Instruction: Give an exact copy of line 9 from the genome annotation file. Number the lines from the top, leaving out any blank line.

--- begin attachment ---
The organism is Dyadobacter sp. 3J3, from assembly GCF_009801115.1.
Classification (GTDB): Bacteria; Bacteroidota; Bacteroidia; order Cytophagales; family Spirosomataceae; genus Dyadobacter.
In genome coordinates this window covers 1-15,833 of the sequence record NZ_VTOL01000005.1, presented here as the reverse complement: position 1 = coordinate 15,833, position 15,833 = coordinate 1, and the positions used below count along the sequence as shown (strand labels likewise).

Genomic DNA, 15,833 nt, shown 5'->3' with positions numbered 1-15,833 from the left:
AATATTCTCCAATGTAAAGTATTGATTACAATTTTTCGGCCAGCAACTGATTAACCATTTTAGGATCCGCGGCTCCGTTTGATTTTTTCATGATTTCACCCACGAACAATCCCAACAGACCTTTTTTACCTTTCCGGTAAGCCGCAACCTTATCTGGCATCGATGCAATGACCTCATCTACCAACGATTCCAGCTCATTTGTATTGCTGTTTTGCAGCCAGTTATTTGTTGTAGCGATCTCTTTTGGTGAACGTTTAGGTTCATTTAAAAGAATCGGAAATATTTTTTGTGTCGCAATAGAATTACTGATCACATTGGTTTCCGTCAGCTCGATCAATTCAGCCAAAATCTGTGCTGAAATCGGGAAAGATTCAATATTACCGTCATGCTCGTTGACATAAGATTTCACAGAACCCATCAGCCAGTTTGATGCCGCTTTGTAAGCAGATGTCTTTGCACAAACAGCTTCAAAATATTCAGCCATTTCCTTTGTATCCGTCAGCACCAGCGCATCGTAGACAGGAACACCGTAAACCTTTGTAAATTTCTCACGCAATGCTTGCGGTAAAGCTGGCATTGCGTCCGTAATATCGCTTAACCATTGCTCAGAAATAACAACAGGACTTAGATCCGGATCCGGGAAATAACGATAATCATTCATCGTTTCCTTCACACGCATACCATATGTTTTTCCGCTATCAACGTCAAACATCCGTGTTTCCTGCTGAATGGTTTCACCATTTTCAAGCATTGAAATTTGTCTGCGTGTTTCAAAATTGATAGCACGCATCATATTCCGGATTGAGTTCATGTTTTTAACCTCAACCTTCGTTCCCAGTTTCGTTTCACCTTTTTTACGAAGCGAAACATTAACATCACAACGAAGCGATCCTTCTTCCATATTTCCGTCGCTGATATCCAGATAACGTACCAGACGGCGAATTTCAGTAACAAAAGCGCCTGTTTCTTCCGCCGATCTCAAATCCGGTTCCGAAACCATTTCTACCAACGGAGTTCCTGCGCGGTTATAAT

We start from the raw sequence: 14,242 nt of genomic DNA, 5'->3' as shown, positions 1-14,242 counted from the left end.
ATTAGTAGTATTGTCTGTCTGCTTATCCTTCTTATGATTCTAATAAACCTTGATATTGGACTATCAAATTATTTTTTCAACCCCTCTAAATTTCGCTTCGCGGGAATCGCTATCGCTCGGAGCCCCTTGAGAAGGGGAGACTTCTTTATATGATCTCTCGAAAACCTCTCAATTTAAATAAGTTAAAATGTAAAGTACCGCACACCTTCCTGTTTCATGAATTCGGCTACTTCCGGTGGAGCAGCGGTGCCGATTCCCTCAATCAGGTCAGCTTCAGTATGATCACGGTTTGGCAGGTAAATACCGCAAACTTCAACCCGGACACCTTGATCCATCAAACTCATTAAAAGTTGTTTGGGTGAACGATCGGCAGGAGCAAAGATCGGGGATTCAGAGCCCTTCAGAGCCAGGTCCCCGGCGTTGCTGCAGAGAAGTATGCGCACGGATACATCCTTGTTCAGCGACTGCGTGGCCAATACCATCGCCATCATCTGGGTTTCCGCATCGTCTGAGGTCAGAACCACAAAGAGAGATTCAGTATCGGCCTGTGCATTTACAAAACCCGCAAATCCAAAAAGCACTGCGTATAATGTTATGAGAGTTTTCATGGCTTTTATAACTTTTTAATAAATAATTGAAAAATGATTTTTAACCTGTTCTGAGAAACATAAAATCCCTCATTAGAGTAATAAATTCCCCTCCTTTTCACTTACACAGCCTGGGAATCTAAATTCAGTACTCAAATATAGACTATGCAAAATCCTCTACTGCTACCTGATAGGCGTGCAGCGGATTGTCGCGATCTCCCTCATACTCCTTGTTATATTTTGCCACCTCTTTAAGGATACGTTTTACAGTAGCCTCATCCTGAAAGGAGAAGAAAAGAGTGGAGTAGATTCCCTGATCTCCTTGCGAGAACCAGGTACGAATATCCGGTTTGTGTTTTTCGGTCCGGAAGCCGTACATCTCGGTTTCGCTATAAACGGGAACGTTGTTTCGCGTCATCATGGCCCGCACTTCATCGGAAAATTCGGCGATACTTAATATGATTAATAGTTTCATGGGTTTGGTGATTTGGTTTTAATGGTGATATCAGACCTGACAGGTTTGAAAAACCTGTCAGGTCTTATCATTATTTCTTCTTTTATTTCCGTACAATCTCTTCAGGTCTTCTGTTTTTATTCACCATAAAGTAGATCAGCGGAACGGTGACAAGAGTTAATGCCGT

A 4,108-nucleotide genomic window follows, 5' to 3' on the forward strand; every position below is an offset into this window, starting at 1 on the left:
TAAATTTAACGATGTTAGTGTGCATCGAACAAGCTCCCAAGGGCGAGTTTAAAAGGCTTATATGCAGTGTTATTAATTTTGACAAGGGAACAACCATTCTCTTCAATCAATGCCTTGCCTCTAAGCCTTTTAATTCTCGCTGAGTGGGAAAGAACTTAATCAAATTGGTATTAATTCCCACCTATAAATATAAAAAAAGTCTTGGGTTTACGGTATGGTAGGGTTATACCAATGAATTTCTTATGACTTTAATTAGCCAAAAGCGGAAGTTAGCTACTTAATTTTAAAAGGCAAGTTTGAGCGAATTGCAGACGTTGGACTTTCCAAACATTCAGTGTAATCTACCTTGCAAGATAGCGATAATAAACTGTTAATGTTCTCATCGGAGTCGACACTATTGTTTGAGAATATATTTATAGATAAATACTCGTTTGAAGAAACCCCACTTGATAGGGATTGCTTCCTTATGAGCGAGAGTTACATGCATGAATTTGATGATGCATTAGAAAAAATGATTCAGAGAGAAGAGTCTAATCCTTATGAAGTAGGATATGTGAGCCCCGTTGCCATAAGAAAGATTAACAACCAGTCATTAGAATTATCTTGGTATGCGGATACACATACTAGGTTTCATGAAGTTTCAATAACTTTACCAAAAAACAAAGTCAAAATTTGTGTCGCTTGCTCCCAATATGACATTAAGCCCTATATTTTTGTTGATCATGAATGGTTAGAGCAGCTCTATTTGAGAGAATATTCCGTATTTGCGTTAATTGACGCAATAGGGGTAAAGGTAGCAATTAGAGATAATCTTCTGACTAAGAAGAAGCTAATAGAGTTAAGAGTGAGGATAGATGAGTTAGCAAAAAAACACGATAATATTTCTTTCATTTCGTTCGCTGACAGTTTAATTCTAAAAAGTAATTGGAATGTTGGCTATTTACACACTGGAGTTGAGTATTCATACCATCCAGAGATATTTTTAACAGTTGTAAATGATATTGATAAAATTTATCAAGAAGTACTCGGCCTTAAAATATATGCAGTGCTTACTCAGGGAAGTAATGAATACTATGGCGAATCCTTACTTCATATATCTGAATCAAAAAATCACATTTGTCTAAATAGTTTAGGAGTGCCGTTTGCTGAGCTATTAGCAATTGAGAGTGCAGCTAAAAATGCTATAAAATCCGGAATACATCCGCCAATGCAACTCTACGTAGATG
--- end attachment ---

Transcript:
TAAATTTAACGATGTTAGTGTGCATCGAACAAGCTCCCAAGGGCGAGTTTAAAAGGCTTATATGCAGTGTTATTAATTTTGACAAGGGAACAACCATTCTCTTCAATCAATGCCTTGCCTCTAAGCCTTTTAATTCTCGCTGAGTGGGAAAGAACTTAATCAAATTGGTATTAATTCCCACCTATAAATATAAAAAAAGTCTTGGGTTTACGGTATGGTAGGGTTATACCAATGAATTTCTTATGACTTTAATTAGCCAAAAGCGGAAGTTAGCTACTTAATTTTAAAAGGCAAGTTTGAGCGAATTGCAGACGTTGGACTTTCCAAACATTCAGTGTAATCTACCTTGCAAGATAGCGATAATAAACTGTTAATGTTCTCATCGGAGTCGACACTATTGTTTGAGAATATATTTATAGATAAATACTCGTTTGAAGAAACCCCACTTGATAGGGATTGCTTCCTTATGAGCGAGAGTTACATGCATGAATTTGATGATGCATTAGAAAAAATGATTCAGAGAGAAGAGTCTAATCCTTATGAAGTAGGATATGTGAGCCCCGTTGCCATAAGAAAGATTAACAACCAGTCATTAGAATTATCTTGGTATGCGGATACACATACTAGGTTTCATGAAGTTTCAATAACTTTACCAAAAAACAAAGTCAAAATTTGTGTCGCTTGCTCCCAATATGACATTAAGCCCTATATTTTTGTTGATCATGAATGGTTAGAGCAGCTCTATTTGAGAGAATATTCCGTATTTGCGTTAATTGACGCAATAGGGGTAAAGGTAGCAATTAGAGATAATCTTCTGACTAAGAAGAAGCTAATAGAGTTAAGAGTGAGGATAGATGAGTTAGCAAAAAAACACGATAATATTTCTTTCATTTCGTTCGCTGACAGTTTAATTCTAAAAAGTAATTGGAATGTTGGCTATTTACACACTGGAGTTGAGTATTCATACCATCCAGAGATATTTTTAACAGTTGTAAATGATATTGATAAAATTTATCAAGAAGTACTCGGCCTTAAAATATATGCAGTGCTTACTCAGGGAAGTAATGAATACTATGGCGAATCCTTACTTCATATATCTGAATCAAAAAATCACATTTGTCTAAATAGTTTAGGAGTGCCGTTTGCTGAGCTATTAGCAATTGAGAGTGCAGCTAAAAATGCTATAAAATCCGGAATACATCCGCCAATGCAACTCTACGTAGATG